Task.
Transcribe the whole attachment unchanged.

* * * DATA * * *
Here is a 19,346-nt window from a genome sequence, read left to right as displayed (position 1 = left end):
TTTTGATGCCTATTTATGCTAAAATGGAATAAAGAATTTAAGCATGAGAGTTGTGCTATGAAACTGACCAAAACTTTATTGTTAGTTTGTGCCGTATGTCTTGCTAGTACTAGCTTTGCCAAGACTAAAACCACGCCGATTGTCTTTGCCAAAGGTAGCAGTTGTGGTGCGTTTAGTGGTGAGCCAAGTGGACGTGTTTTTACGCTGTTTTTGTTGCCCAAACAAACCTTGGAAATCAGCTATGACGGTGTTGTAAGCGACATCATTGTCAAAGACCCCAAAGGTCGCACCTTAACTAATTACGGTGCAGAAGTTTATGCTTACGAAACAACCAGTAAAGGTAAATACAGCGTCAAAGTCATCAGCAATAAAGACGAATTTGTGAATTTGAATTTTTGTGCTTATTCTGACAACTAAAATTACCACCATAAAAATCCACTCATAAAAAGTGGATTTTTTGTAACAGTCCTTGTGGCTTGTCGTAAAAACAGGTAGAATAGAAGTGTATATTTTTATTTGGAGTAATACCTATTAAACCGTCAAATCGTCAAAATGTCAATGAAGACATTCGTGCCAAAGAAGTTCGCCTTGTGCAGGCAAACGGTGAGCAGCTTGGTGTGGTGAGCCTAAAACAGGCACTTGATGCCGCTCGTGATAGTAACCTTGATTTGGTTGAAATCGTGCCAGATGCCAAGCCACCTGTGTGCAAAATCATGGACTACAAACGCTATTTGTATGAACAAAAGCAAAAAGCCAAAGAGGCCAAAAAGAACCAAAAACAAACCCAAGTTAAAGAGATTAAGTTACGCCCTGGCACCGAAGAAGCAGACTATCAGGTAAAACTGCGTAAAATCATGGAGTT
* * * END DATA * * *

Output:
Here is a 19,346-nt window from a genome sequence, read left to right as displayed (position 1 = left end):
TTTTGATGCCTATTTATGCTAAAATGGAATAAAGAATTTAAGCATGAGAGTTGTGCTATGAAACTGACCAAAACTTTATTGTTAGTTTGTGCCGTATGTCTTGCTAGTACTAGCTTTGCCAAGACTAAAACCACGCCGATTGTCTTTGCCAAAGGTAGCAGTTGTGGTGCGTTTAGTGGTGAGCCAAGTGGACGTGTTTTTACGCTGTTTTTGTTGCCCAAACAAACCTTGGAAATCAGCTATGACGGTGTTGTAAGCGACATCATTGTCAAAGACCCCAAAGGTCGCACCTTAACTAATTACGGTGCAGAAGTTTATGCTTACGAAACAACCAGTAAAGGTAAATACAGCGTCAAAGTCATCAGCAATAAAGACGAATTTGTGAATTTGAATTTTTGTGCTTATTCTGACAACTAAAATTACCACCATAAAAATCCACTCATAAAAAGTGGATTTTTTGTAACAGTCCTTGTGGCTTGTCGTAAAAACAGGTAGAATAGAAGTGTATATTTTTATTTGGAGTAATACCTATTAAACCGTCAAATCGTCAAAATGTCAATGAAGACATTCGTGCCAAAGAAGTTCGCCTTGTGCAGGCAAACGGTGAGCAGCTTGGTGTGGTGAGCCTAAAACAGGCACTTGATGCCGCTCGTGATAGTAACCTTGATTTGGTTGAAATCGTGCCAGATGCCAAGCCACCTGTGTGCAAAATCATGGACTACAAACGCTATTTGTATGAACAAAAGCAAAAAGCCAAAGAGGCCAAAAAGAACCAAAAACAAACCCAAGTTAAAGAGATTAAGTTACGCCCTGGCACCGAAGAAGCAGACTATCAGGTAAAACTGCGTAAAATCATGGAGTT